The PRD is one of the most important documents that a project manager must write and update with his team. It defines the value and purpose of a product and should enable the product development team to understand the product’s capabilities, functionality and features in sufficient detail. The document should evolve as the product development iterations progress.
It is also used to provide all members of an organization with the same level of knowledge about how the product works and thus exclude misunderstandings or misinterpretations. Engineers use it to implement the function as needed, sales teams to write documents and sales pitches, and management to have a global view of the project.
PRD versus MRD
Be careful not to confuse the PRD and the MRD (Market Requirement Document), which is written upstream and allows the definition of customer needs, contains functional requirements and serves as a basis for drafting the PRD, whereas the PRD lists the technical and functional specifications of the project. The MRD is the highest level of marketing analysis. It deals with issues such as customer requirements, market, competition and price.
PRD versus Spec
The PRD redaction must follow a top-down approach that starts with the overall vision of the project. It is necessary to question all the actors involved: the technique, the production, the method function, the marketing… In order to formalize the functionalities of the product right from the start, to anticipate the development costs and to supervise the progress of the project. A well-defined PRD also includes details on how the end user will interact with the functionality, and what that functionality will look like. It is a deliverable of the feasibility phase that is intended to be fixed, but modifications can be made throughout the product development process using ECR (Engineering Change Request). The FDP will therefore be versioned during the different phases.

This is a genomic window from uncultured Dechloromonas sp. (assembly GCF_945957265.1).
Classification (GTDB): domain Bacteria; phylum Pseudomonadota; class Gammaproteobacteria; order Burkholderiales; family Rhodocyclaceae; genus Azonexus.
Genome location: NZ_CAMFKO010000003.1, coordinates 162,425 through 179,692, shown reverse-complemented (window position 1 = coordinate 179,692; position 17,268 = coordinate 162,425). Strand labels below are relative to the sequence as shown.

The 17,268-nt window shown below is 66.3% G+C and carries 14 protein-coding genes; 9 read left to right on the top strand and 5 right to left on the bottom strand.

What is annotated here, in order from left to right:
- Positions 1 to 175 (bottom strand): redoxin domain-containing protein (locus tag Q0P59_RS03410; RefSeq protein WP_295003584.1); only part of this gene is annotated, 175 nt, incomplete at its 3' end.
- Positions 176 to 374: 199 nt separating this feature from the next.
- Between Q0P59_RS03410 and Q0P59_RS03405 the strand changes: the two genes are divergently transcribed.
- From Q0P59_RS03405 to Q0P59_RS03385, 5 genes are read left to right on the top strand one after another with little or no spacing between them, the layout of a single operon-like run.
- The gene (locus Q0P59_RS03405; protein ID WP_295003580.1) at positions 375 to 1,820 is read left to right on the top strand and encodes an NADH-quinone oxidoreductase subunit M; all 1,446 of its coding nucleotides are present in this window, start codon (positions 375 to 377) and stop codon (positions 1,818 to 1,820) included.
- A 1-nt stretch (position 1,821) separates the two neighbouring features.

What PRD must contains?
– Goals: explain why you are building this product.
– Characteristics: for each element, you must include at least a description, an objective and a use case. Additional details may be useful or necessary depending on the complexity of the element.
– User flow: Include schematics and mock-ups to help engineers understand the product and how functionality should be implemented.
– System and environment requirements
– Assumptions, Constraints and Dependencies: List what is expected from users, the limitations that must be taken into account for implementation, and the external elements necessary for the final solution to be functional.
1- General information about the project
Roles and Responsibilities
3- Functional specifications (operational requirements)
4- Production, industrialization and quality assurance
Calibration and production line testing
Product labelling and marking requirements
Il n’existe pas de vérité établie sur le PRD, comment il doit être rédigé et ce qu’il doit contenir. Chacun fait un peu à sa manière et ce que nous vous proposons en une.